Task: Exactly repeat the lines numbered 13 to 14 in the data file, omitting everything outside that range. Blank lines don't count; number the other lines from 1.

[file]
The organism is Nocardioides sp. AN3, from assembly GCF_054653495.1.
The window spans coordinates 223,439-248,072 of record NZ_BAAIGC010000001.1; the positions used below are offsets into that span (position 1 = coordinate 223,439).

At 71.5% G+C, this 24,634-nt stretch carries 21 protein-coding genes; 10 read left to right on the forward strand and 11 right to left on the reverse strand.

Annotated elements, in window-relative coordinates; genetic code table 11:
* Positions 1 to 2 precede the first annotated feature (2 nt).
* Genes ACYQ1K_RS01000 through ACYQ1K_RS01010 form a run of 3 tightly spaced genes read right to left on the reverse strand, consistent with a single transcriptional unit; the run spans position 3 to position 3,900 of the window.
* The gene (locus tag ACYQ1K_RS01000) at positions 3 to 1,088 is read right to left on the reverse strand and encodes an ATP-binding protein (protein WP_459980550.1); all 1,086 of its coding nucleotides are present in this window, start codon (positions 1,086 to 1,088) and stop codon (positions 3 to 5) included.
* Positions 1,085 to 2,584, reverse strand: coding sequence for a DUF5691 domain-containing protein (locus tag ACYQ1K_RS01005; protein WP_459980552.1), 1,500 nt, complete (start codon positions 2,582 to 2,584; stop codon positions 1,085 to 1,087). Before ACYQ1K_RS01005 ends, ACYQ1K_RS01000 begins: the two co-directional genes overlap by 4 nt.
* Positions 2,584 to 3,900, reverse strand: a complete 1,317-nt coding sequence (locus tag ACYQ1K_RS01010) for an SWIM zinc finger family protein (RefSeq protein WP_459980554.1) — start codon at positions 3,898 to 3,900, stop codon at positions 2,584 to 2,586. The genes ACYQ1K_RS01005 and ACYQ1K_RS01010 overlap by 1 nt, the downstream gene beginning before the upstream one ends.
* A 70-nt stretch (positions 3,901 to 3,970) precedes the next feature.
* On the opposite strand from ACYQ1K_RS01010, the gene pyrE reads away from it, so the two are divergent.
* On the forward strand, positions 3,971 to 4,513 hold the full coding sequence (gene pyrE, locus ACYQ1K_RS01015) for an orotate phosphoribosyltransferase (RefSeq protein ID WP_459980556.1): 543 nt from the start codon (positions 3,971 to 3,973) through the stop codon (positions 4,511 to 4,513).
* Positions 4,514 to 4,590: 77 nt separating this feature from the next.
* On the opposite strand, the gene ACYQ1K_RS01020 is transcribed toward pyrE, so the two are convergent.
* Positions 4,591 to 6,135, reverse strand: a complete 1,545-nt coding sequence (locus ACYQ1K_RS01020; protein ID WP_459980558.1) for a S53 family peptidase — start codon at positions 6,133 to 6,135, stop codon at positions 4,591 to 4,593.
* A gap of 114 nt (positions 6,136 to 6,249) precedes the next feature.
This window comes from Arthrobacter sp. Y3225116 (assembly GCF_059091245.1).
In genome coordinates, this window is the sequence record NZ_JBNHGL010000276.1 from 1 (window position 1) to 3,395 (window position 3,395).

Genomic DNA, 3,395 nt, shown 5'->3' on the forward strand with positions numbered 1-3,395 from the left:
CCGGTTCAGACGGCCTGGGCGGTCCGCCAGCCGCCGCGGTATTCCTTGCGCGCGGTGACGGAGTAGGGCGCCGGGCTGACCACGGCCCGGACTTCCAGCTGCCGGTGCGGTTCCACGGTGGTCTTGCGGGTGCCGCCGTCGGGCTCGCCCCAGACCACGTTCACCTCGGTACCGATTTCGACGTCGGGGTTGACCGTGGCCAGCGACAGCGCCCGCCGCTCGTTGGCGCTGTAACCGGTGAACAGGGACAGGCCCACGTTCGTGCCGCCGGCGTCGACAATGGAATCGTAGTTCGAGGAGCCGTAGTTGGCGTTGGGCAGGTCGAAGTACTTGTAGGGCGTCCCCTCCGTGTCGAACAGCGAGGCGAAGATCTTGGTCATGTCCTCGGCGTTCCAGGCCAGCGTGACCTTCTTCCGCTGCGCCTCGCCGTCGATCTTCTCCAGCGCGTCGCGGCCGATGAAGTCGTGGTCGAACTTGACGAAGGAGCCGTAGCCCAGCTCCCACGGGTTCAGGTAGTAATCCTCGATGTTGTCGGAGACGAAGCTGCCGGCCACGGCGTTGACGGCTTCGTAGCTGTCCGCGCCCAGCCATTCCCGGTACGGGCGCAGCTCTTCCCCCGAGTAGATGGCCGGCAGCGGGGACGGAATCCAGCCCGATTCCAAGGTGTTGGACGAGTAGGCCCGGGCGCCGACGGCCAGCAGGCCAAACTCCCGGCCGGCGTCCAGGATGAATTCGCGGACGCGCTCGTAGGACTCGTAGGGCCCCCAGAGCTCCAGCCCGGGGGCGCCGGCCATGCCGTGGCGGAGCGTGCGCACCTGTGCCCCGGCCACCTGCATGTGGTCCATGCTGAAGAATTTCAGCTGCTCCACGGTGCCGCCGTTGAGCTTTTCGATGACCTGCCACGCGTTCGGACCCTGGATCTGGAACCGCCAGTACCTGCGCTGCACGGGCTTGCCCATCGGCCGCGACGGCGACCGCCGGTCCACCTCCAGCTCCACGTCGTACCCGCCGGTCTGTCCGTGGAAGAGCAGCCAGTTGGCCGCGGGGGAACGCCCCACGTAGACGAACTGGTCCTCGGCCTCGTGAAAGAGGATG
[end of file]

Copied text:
* Positions 4,514 to 4,590: 77 nt separating this feature from the next.
* On the opposite strand, the gene ACYQ1K_RS01020 is transcribed toward pyrE, so the two are convergent.